I am an Assistant Professor in the School of Public Health, Physiotherapy and Sports Science and Programme Director for the graduate entry Professional Masters in Physiotherapy Programme. One of my areas of interest is Rehabilitation in International Health and I have worked clinically, as a researcher and on education and training projects in many Low-Income Countries. I am a member of the World Health Organisation Technical Working Group on Rehabilitation, collaborate with International NGOs, served on the Board of UCDVO and am a board member of UCD Centre for Humanitarian Action.
I am delighted to be involved in the Fellowship relating to Teaching and Learning Across Cultures as it will further our understanding of how to harness the diversity of our university community to enhance the learning experience for all students.
I am an Assistant Professor in Gender Studies at the School of Social Policy, Social Work and Social Justice UCD and Director of the Gender Studies Community/University Outreach Programme. I am a committed social justice advocate and locate my undergraduate and graduate teaching as a form of critical civic practice. Throughout my career I have actively sought to promote access and participation for traditionally under-represented groups within HE. I was Chair of the Widening Participation Committee at the College of Social Sciences and Law from 2016-18. In 2017, I received a University Award for Outstanding Contribution to Student Learning.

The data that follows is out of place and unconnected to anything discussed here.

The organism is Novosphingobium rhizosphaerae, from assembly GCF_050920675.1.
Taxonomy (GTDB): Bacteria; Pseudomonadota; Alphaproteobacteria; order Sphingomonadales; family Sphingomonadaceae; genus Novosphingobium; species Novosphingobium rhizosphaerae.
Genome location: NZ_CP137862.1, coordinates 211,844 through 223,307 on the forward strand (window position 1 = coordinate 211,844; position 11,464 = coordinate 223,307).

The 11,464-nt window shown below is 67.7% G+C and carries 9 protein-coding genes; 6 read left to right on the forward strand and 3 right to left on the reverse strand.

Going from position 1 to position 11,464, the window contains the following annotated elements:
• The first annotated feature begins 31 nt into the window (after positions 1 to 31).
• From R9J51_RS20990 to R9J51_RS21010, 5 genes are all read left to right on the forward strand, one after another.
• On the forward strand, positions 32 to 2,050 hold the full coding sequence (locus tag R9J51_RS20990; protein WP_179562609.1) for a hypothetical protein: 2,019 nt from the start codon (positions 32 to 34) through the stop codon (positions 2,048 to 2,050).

My research interests reflect this trajectory and seeks to deepen understandings of cultural diversity in institutional settings. I am excited about the cross-disciplinary opportunities afforded by this Fellowship and look forward to developing new and meaningful collaborations with colleagues on this Fellowship Programme.
The theme for the 2014-15 Fellowships was:
Exploring and developing research-teaching linkages in the delivery of high quality student learning
The objective was to examine the question of research-teaching linkages in the context of a high quality student learning experience at UCD; to develop a shared understanding of the linkages between research and teaching and to identify policies and practical ways to support academic staff integrate and embed these dual objectives in their academic practice.
The UCD Students’ Awareness and Experiences of Research in their Undergraduate Programmes report details the findings of the research on that project.
The Exploring the Understandings and Perceptions of Research-Teaching Linkages Amongst UCD Faculty report details the findings of the research on that project.